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P.O. Box 2573 Dearborn, Mi 48123
Mon-Fri: 8am to 5pm Closed on Sundays
 
1-313-561-2995

IMG 0869As a teenager in the mid 1930’s, John Voden worked as a carpenter with his Father building homes in Wayne County until he was drafted by the Army for the war. After serving his country in World War II, John returned to Michigan with a plan. He put the skills he learned before the war to good use and built a home for his growing family. He then became a Contractor and started Voden Home Improvement. Through the years, just about everyone in the family worked for the company...Uncles, Cousins, Siblings, and eventually Sons, Daughters, and In-Laws. In 1965 John bought a store front building on Van Born Rd. in Dearborn Heights, where the business thrived.

In 1979 Mike Voden took over the business after working for his Father for 15 years. Mike downsized slightly and moved the business to his home, also in Dearborn Heights, where it continued to be a successful enterprise. Mike Voden was extremely involved with the community and volunteered for countless projects with Habitat for Humanity and Rouge Rescue. The 2005 Jimmy Carter Work Project in Detroit saw four generations of Vodens come together and help build the house Jimmy Carter worked on and was a highlight for Voden Construction.

The third generation of the company started in 1999, when Mike decided to go into semi-retirement and move to Arizona.  His son Charles obtained his Builders License and began overseeing the Business until present day.  Voden Construction has a solid foundation of quality work for over 70 years and will continue to be relevant well into the future.  When we put our guarantee on a project, it means that we will be around to follow through with that guarantee.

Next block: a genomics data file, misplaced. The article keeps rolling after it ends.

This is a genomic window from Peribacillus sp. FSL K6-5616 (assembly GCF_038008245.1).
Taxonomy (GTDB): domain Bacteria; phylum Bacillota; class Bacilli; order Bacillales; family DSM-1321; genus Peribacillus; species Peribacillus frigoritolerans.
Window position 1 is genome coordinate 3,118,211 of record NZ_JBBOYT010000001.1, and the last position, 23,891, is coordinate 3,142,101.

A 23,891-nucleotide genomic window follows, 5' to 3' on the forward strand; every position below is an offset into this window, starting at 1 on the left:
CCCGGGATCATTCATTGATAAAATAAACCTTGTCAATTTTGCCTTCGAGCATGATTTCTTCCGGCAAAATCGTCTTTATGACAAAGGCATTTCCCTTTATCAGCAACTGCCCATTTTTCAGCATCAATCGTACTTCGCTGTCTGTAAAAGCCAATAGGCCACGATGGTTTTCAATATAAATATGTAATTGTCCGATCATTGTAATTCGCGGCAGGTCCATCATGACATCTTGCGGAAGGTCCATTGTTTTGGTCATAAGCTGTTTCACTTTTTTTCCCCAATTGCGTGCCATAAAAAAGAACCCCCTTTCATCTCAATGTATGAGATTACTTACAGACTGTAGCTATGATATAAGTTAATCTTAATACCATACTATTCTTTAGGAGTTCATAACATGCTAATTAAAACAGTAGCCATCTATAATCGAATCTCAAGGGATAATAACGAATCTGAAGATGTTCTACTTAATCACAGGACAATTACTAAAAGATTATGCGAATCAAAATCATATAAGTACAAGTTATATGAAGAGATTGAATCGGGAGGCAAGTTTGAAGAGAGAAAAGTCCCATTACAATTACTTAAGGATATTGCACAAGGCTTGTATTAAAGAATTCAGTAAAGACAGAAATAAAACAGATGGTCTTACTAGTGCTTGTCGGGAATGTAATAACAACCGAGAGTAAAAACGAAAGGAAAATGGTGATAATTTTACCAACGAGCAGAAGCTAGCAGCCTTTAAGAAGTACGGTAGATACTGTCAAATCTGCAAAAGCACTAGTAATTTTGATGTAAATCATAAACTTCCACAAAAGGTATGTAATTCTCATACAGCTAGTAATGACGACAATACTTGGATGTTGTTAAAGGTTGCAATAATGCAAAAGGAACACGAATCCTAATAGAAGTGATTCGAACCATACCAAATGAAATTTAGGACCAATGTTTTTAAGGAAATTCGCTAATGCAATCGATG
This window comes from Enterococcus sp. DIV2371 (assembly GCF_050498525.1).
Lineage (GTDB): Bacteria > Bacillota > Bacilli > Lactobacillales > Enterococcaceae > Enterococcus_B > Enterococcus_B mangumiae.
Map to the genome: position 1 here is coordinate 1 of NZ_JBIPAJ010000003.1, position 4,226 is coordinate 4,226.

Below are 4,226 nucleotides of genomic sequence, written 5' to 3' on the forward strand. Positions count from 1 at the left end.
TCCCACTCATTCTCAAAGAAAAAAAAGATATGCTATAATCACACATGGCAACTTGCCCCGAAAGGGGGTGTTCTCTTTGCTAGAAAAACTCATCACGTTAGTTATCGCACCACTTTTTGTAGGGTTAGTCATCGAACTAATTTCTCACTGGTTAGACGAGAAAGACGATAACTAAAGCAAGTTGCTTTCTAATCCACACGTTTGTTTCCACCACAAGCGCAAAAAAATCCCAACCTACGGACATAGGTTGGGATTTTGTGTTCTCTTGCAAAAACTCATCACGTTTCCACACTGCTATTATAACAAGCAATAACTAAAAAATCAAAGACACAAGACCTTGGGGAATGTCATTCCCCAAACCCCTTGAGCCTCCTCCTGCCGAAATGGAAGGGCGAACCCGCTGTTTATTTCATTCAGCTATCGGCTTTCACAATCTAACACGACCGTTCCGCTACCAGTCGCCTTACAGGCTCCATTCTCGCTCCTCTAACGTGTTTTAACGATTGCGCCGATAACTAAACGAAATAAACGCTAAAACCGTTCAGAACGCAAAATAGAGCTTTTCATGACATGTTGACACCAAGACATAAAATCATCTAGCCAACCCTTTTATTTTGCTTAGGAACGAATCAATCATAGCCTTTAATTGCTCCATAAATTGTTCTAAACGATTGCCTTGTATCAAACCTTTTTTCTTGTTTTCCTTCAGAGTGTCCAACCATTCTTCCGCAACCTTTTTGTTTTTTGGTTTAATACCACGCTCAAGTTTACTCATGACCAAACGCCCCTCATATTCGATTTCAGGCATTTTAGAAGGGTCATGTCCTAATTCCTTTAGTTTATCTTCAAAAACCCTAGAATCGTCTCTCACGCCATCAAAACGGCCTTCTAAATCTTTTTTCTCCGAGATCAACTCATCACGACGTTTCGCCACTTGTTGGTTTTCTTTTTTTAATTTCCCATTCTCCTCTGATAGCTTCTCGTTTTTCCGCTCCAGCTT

Washington Post Article;

In an Oct 2, 2015 photo, Charles Voden, left, owner of Voden Construction Co. talks to Leor Barak about the house, in Detroit. As compliance manager for the city’s nuisance abatement program, Barak holds owners of abandoned properties accountable for fixing them up. Last fall, Barak faced a lawsuit of his own under the same program over a blighted duplex he purchased in West Village. (Clarence Tabb, Jr./The Detroit Newsvia via AP) Click for Article

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